Books

For Mur Lafferty, Genre Is Everything

“Everything works off of formula. If you think it doesn't, then you're just not looking hard enough.”

When Mur Lafferty realized she’d signed up to write a mystery, she was terrified. Her previous works had all been sci-fi — stories about a human tapped to write travel guides for monsters, a pair of dead friends on a quest to find their perfect afterlife, or a generation of less-talented superheroes pulled into a giant battle. But after selling Six Wakes on proposal, Lafferty had to confront the hard truth: She’d offered to write a murder mystery, despite knowing nothing about the genre.

So she turned to Agatha Christie. “I fell in love with her books and really tried to learn as much as I could from the way she structures things,” Lafferty tells Bustle. With Christie’s help, she pulled it off. Six Wakes, which centers on a spaceship full of clones who wake up to find that someone has killed their previous incarnations, garnered nominations for the Hugo, Nebula, and Philip K. Dick Awards.

Now, Lafferty’s back with another spacefaring murder mystery: Station Eternity, the first novel in a planned trilogy. She got the idea in the midst of her research for Six Wakes. In murder mysteries, she realized, no one ever acknowledges how amateur sleuths — from Hercule Poirot and Phryne Fisher to Father Brown and Jessica Fletcher — always just happen to be at the scenes of the crimes they investigate. Surely, someone would get suspicious if one person was proximal to crime after crime? “I figured if that person actually existed, they would be disliked and mistrusted — a pariah constantly investigated by the law,” Lafferty says.

In Station Eternity, that person is Mallory Viridian: an American woman who has been present at 18 murders before the novel even opens. Hoping to isolate herself from humans and prevent any further deaths, she flees Earth for a sentient space station called Eternity. There, with only two other humans — and a number of different alien species — on board, she thinks she’ll finally find a measure of peace. When Eternity inexplicably welcomes a shuttle full of human tourists, however, Mallory has little choice but to solve her 19th murder mystery.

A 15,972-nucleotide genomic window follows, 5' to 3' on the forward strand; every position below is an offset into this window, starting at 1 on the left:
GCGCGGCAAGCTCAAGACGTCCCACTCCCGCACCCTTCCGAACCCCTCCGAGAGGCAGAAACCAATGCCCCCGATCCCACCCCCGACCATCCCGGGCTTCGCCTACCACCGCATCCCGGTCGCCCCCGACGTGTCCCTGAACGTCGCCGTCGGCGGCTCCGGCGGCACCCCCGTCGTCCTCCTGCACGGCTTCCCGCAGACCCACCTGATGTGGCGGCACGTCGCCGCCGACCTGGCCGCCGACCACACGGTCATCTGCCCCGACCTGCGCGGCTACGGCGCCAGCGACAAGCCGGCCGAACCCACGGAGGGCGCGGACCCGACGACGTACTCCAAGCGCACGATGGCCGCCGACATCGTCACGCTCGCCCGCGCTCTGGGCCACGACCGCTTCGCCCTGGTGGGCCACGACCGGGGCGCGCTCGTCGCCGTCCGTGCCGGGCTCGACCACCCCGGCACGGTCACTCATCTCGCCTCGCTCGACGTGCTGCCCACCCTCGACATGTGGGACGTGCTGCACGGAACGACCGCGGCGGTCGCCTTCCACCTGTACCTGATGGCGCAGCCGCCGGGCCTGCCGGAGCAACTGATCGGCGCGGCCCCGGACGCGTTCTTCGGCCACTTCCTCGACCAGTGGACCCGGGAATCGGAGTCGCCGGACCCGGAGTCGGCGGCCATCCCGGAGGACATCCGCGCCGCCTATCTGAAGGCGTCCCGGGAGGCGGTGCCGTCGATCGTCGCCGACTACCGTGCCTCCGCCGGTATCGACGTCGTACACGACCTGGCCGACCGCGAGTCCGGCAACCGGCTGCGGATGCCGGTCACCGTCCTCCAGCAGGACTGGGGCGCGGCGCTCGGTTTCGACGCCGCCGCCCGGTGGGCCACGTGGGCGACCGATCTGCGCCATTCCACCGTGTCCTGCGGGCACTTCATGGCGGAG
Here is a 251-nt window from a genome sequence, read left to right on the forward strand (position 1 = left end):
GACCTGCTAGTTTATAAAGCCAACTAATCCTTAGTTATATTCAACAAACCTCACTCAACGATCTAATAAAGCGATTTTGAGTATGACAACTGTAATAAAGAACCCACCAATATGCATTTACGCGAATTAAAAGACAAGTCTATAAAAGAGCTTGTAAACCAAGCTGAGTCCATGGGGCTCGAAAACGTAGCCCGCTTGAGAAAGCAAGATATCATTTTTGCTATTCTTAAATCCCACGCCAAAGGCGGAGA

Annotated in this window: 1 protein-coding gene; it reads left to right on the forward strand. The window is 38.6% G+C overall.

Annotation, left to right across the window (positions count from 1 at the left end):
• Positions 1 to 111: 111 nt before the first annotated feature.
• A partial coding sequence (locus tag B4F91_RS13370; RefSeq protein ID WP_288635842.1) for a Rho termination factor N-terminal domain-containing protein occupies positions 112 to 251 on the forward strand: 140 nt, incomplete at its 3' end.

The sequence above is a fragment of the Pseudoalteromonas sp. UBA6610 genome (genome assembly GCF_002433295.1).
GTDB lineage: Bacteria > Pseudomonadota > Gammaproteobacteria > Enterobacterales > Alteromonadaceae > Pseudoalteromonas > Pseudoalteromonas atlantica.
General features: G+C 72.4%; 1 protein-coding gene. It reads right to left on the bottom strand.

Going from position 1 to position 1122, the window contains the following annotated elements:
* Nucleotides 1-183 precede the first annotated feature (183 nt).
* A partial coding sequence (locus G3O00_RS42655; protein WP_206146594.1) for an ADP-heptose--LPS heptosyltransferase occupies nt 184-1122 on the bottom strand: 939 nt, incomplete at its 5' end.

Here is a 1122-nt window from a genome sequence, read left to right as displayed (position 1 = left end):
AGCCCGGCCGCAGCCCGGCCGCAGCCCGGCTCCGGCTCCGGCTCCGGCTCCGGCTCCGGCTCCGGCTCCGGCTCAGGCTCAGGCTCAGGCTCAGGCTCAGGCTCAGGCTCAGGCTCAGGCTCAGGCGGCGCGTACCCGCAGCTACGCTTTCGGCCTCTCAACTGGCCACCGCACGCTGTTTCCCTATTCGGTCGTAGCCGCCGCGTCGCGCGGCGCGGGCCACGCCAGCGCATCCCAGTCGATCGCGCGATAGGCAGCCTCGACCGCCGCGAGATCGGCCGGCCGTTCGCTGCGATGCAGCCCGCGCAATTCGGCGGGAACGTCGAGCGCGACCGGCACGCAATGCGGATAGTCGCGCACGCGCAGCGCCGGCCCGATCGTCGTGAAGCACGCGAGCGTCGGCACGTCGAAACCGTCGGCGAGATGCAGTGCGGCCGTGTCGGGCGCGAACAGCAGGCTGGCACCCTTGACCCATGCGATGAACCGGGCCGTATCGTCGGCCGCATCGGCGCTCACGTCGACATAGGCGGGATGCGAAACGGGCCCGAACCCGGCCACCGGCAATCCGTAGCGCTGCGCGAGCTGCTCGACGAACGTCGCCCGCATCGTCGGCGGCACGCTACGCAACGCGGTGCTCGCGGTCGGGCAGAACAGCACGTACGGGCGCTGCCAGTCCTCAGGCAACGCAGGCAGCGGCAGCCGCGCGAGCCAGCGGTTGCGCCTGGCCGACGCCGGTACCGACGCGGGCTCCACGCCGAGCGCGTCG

Below, Lafferty talks about the challenges of writing a genre-bender, how white authors can write about ethnically diverse characters, and her concept for a Hallmark movie-inspired romance.

You’ve now written two sci-fi murder mysteries. What’s the process of blending those two genres together like?

Blending the genres is challenging because, I don't know about anybody else, but I tend to go towards the genre I'm more comfortable with, forgetting that I need to be bringing along the other one, too. I'm more comfortable writing the space part. If I focus too much on the science fiction, then the murder mystery just becomes an annoying side note. Annoying to me, because I forget about it and realize I have to go back to it, but hopefully not annoying to the reader. I have to remember that there's a murder to be solved.

The scale, the point-of-view is a lot smaller in murder mystery than in science fiction. That's one big difference that I struggle with. Even though a sci-fi novel may have one protagonist, it's usually going to have a lot of point-of-view characters — a bigger cast, bigger points of view, and bigger B-plots. Mysteries, not so much. When I go in the sci-fi direction, I'm giving my characters different conflicts to deal with that have little or nothing to do with the murder mystery. That is hard to balance.

Mallory moves to Eternity to get away from people because she sees herself as a danger to others. She’s lonely, but she's acting with the greater good in mind, which seems to mirror what a lot of us have felt throughout the pandemic. Did you draw that parallel intentionally?

Not intentionally, no, but I see it. It's absolutely very similar to those of us who decided to take the pandemic seriously and isolate ourselves. That takes a toll on everybody. We're still finding out how much of a toll that's taking.

I don't do a lot of intentionally thematic things. I've discovered my brain doesn't work that way. It never has. I tried, in elementary school, learning about theme in stories and books. I could never actively pick out a theme. If I put one in my story — which I assume I can because I've written books before and gotten them published, so somebody thinks that something holds together — it's almost never a conscious decision.

The central casts of both Six Wakes and Station Eternity are very ethnically diverse. How do you approach writing these diverse casts as a white author?